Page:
Hess (2009) and Apple (2006) mentioned new ways to conduct democratic education in schools. Hess proposed that it was crucial for the teacher to develop students’ abilities to discuss highly controversial political issues without using vitriol or making personal attack. In addition, she argued that teachers can participate in discussion differently when they are skillful at surfacing the differences of opinion within the group. For schools, she argued, there are not only any rights but also obligation to build an atmosphere of intellectual and political freedom that uses genuine public controversies to help students discuss and envision political possibilities (p.6). I agree with her argument. The goal of education at school does not only meet the needs to educate students for the future job market, but more important for the needs to build a healthy democratic society. Apple (2006) defined that education is both - the cause and the effect, determining and determined. It serves as a site for battles related to whom it should be served, and who should make decisions in which resources, power, and policy, pedagogy, and evaluation in education worked through (p.30). Both Hess and Apple’s arguments promote diversity and equality. I agree with their argument because everyone is an important part of the society regardless of his race, skin color, cultures and beliefs and democratic education, which gives them a chance to realize their rights and find ways to the solved issues related to them to build a better society.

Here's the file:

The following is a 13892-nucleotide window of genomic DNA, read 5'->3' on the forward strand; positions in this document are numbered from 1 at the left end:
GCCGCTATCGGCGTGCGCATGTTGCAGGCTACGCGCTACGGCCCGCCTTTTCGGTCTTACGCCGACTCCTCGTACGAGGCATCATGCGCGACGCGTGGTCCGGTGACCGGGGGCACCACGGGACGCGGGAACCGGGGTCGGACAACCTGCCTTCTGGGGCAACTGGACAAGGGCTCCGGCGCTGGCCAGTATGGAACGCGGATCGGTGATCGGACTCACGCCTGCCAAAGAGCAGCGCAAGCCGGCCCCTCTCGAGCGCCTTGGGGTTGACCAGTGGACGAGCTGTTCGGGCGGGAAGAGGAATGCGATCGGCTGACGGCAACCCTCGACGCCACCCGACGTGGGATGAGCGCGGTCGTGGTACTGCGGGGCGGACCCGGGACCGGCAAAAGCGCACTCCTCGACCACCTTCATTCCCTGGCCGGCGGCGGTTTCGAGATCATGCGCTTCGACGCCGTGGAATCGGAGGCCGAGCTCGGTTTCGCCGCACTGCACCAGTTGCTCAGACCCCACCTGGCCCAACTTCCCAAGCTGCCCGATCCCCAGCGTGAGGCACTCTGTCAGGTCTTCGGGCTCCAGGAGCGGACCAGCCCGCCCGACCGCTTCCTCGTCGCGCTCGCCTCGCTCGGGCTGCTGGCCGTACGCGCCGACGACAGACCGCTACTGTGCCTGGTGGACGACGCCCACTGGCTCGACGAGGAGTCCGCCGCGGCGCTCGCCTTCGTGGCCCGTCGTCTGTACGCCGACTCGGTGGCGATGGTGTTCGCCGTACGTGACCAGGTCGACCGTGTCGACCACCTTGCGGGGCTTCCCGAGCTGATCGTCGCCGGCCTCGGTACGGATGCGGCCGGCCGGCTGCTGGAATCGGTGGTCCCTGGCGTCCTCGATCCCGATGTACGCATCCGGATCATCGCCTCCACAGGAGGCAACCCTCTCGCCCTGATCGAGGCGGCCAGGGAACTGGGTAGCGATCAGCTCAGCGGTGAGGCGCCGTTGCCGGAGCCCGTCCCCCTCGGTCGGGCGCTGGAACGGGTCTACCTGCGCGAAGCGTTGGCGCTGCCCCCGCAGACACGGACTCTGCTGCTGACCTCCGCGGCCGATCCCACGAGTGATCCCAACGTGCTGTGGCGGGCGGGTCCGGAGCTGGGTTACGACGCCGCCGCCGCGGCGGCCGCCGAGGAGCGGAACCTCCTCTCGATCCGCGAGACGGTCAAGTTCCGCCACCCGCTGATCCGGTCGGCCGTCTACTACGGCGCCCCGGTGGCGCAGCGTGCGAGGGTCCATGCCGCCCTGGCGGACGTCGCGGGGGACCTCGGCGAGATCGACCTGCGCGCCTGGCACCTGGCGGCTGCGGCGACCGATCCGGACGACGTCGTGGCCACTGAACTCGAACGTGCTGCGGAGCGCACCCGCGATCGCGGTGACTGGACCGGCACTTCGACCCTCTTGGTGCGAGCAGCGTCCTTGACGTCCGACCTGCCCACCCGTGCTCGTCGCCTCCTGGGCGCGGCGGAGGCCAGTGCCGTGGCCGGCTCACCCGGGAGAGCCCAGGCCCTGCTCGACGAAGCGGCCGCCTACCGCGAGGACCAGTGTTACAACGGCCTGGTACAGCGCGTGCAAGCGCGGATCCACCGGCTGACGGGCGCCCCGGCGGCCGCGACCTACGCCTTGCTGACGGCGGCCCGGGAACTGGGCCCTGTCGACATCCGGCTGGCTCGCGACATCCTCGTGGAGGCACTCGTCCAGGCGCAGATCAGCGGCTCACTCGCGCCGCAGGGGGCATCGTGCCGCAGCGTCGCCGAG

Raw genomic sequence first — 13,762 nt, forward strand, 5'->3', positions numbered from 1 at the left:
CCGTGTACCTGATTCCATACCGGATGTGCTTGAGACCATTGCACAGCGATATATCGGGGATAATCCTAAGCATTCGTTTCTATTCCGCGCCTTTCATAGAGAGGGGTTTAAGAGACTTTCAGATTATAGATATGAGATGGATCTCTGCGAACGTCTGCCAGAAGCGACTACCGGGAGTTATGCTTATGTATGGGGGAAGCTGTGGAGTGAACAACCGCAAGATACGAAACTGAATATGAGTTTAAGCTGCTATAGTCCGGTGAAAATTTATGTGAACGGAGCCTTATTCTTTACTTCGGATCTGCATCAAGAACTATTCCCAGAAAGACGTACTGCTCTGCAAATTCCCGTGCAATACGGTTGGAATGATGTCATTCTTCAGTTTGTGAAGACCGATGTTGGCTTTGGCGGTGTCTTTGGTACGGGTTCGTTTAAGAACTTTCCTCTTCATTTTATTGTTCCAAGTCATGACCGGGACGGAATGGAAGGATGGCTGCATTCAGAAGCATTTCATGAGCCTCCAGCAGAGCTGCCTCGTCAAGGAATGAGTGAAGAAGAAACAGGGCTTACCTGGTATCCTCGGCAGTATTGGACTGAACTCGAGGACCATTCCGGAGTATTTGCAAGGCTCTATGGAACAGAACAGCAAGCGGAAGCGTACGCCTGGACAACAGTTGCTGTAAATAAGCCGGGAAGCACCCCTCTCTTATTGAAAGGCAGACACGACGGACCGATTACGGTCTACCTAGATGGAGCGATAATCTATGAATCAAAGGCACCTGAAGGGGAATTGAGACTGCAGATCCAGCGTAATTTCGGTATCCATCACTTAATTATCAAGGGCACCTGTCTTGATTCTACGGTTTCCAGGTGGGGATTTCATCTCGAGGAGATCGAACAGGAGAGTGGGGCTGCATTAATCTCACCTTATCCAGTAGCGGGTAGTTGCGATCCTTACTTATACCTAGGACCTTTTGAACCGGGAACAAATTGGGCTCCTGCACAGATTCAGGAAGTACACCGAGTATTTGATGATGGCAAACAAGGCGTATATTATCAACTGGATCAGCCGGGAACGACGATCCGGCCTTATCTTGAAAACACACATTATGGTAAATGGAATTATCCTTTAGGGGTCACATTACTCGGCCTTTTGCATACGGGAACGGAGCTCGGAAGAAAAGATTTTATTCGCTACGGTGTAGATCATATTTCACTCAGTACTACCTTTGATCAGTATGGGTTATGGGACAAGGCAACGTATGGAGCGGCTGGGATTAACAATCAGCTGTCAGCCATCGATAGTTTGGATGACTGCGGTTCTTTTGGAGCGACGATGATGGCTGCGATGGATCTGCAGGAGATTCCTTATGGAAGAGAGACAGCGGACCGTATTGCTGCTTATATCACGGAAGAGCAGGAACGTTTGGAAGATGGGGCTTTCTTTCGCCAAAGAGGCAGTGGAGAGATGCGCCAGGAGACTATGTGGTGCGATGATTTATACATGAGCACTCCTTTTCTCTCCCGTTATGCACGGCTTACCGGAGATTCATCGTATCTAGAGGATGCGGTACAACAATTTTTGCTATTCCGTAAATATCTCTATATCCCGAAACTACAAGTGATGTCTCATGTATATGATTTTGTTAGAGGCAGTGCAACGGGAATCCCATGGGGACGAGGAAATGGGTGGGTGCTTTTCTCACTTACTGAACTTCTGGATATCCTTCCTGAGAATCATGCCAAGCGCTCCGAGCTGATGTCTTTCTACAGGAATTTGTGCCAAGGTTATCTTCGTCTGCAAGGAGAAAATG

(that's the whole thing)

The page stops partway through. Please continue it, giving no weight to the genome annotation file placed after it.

Participation for girls in democratic education